- Fruits including apples, pear, peach, melon, mango, blackberries and banana are all great tasty treats but steer clear of citrus fruits such as oranges, lemons or grapefruits. Make sure they are consumed quickly and not left to rot in your hamster’s cage.
- Herbs may be plentiful in your backyard but be careful of these pungent sprigs as they should only be given occasionally. Herbs such as mint, fennel, dill, sage and basil are perfectly fine for your hamster to eat. We have found that by topping up Oscar’s bowl with dried cornflowers and chamomile is the perfect high fibre treat for him.
What foods shouldn’t my hamster eat?
Whilst your hamster may be happy to munch or anything, certain foods can be dangerous, and you should steer clear of offering them. These include:
- Almonds are incredibly high in fat and are not good for your hamster’s digestive system. Likewise, peanuts are also high in fat and the salted variety can even cause dehydration.
- Apple seeds, skins and whole stalks can all pose potential choking hazards to your hamster. Therefore, make sure you de-seed all fruits and vegetables and cut them into small pieces for a safer snack.
- Chocolate is generally considered bad for all animals, as it contains theobromine which is toxic when consumed in large amounts. Even a small block will seem huge to a sweet-toothed hamster.
- Garlic not only gives you bad breath but for hamsters it can cause indigestion and blood disorders and likewise feeding your hamster onion, could result in damage to their red blood cells.
- Certain beans, such as kidney beans, if given uncooked can be fatal.
- Unwashed foods can contain traces of pesticides, so it is always better to be safe than sorry and wash them well before feeding them to your hamster.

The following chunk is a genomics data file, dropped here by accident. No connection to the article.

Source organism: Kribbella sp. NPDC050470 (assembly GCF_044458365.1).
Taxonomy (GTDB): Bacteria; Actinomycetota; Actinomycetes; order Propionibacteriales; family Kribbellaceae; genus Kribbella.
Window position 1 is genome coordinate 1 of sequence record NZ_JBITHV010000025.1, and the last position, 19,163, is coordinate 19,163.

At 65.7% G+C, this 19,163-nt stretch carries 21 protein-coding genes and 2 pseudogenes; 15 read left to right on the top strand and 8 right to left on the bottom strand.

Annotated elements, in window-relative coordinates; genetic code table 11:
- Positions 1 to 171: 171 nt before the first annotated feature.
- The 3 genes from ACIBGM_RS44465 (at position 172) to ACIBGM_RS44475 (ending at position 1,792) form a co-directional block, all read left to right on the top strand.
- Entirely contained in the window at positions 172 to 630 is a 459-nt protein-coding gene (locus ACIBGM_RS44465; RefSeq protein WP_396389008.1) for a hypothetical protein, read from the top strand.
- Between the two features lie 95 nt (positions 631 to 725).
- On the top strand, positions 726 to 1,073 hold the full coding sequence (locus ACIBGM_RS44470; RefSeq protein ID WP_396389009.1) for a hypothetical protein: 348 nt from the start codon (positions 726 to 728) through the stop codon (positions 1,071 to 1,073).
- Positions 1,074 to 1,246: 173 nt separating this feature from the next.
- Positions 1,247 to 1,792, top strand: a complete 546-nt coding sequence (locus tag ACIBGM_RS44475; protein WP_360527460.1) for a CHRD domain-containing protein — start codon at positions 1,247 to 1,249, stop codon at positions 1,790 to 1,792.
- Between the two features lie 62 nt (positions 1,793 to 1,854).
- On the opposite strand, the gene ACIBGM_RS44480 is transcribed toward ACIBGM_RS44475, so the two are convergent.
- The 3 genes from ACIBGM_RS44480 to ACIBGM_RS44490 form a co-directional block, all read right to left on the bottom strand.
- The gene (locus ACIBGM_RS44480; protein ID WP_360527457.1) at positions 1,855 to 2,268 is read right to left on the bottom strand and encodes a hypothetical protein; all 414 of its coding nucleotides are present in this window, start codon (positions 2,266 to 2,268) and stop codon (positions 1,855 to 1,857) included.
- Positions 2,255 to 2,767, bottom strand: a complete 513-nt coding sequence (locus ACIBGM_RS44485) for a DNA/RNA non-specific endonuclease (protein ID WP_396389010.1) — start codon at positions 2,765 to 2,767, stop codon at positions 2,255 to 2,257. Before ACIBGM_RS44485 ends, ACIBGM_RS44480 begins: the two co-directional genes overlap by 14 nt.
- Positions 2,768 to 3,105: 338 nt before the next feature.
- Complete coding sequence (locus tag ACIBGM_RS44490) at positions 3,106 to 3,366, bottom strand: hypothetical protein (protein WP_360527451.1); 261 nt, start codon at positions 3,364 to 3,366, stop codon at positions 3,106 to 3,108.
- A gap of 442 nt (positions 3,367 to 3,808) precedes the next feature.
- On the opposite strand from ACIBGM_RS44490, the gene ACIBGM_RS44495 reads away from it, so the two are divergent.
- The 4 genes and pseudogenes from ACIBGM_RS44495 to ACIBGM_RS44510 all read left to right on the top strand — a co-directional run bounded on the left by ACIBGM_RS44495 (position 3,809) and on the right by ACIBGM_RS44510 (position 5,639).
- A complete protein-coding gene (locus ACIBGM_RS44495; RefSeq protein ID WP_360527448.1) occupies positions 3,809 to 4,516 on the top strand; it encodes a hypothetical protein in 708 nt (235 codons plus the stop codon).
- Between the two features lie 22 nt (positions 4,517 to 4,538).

How often should I feed my hamster?
Hamsters are not like humans and do not require three meals a day. In the wild hamsters forage and store food in their cheek pouches and close to their nest, as a survival instinct for when food is scarce. Therefore, your hamster will have the same compulsion, and you may notice it emptying its bowl the minute you fill it up. But, hamsters only tend to eat little and often throughout the day so, resist the temptation to keep topping it up and only fill the bowl once a day.
How much should I feed my hamster?
Some hamsters are more active than others, and therefore you should observe your hamster to get a good understanding of their feeding habits. Ideally, a normal sized Syrian hamster will eat around 1-2 tablespoons of food a day. In the winter they may require slightly more food as they are much more lethargic and need extra calories in order to keep warm.
Recommended reading: How to keep your hamster warm in winter
What’s the best time of day to feed my hamster?
There is still much debate over the best time of day to feed a hamster. Personally, I would say pick a time, either morning or night, that suits you best and stick to it so that your hamster becomes used to the same routine.
What do dwarf hamsters eat besides hamster food?
Surprisingly a dwarf hamster can consume the same amount of food as a Syrian hamster, despite the size difference as their metabolism is a lot faster! Dwarf hamsters can eat the same diet as a Syrian hamster, however, their size puts them more at risk of diabetes. Therefore, fruit and refined products shouldn’t be given to dwarf hamsters.